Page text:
“You will tell her that yourself when we are safely out of here.”
“Take it,” he urged, shoving the beaded hand band into my hands, which I grudgingly accept as we made our way up.
We filed out to the surface, joining the rest of the prisoners, lined up in the yard. Deliberately, navigating our conjoined bodies towards the end of the yard that leads directly into the cornfields as chaos ensues and flesh crammed against one another, the whip cackling against broken skin from all sides.
Kunle yelped and dropped to the floor as the jagged tail-end of the horsewhip slices through our backs, cutting deep into his infected wound, ripping it open. We were at the very edge of the yard, an inch away from this hell with freedom beckoning in the distance and the voices of the slave drivers closing in.
“Go, Deji. Run. I can’t make it,” Kunle whimpered when the first feet stumbled over him in blind fright. “I’ll only slow you down.”
“Step around him,” I yell at the hazed eyes and stumbling feet, trying hard to hold my balance while attempting to drag his unyielding form to his feet.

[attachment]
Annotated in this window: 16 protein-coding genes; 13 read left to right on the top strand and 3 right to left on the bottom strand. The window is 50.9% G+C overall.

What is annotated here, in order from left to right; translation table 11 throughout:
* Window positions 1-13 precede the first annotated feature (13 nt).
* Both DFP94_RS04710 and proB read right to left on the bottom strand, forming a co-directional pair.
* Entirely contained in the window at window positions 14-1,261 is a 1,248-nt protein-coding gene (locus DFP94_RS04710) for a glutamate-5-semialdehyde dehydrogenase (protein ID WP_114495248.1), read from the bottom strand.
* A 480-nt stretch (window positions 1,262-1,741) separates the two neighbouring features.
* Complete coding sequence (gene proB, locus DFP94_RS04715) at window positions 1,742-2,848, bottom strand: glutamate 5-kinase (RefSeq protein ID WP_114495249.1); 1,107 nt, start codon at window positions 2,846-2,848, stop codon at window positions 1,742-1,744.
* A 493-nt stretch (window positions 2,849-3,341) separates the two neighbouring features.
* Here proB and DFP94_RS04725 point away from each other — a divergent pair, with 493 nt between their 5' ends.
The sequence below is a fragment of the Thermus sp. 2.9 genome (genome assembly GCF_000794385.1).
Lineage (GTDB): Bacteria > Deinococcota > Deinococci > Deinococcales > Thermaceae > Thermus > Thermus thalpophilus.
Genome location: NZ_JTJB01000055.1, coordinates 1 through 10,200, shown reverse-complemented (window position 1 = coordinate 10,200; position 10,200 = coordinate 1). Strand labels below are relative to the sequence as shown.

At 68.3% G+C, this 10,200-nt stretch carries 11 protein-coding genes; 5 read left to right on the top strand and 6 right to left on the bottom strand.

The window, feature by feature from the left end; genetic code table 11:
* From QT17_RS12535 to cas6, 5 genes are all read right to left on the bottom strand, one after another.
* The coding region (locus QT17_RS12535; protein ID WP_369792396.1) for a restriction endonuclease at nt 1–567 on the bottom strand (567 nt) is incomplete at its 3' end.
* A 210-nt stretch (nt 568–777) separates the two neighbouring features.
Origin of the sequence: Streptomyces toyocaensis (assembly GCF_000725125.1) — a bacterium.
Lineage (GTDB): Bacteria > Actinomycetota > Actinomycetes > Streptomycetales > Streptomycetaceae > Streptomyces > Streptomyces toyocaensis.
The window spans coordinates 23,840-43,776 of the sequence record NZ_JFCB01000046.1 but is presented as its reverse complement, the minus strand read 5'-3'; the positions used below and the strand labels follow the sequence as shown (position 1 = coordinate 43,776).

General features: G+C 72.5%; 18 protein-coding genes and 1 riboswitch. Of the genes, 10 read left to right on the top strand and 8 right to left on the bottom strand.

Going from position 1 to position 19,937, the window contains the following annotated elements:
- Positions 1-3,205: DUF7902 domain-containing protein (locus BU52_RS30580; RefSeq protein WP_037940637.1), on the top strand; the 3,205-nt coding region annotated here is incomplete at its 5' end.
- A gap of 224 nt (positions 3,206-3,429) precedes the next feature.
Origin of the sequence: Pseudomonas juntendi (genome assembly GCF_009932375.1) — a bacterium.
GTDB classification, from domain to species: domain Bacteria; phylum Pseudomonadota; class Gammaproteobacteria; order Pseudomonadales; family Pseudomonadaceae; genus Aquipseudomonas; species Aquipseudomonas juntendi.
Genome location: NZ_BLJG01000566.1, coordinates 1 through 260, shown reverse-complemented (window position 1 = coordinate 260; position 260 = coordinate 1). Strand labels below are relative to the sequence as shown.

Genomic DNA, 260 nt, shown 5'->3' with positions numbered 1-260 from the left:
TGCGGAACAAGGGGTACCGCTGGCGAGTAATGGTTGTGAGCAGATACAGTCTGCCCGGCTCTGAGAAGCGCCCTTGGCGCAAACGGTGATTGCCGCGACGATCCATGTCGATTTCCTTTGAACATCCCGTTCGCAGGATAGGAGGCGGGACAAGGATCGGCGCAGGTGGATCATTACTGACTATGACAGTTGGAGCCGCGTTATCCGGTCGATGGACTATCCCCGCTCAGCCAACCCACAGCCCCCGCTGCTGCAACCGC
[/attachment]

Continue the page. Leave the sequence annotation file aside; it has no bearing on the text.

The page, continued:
“Run, Deji. Stop looking out for me. Go, the gods will be with you,” he yells at me, just as the crowd of swaying bodies surges forward and upsets my balance, pushing me over to the side.
I didn’t get the chance to say goodbye, his blood-curling screams of pain ringing in my ears as I turned away from the herd and took flight, my feet propelled by the wind and one singular thought.
“We have a rabbit on the run,” I heard someone call out, the hell hounds already barking in the distance.
I am not afraid; I have never been afraid and I will not allow Kunle to have died in vain.
“Ogun oh! If you can hear me, your son is asking for help,” I cried out in desperation, fighting back my tears. I stared at the horizon, praying reverently, that the gods hear me and aid my escape before sunrise or I was a dead man.
Immediately, the dry clouds parted and the torrents overflowed, creating a boundary between me and my captors, a protective barricade against their advances.
Thanking my father immensely for his protection, I disappeared into the night, a desert away from home.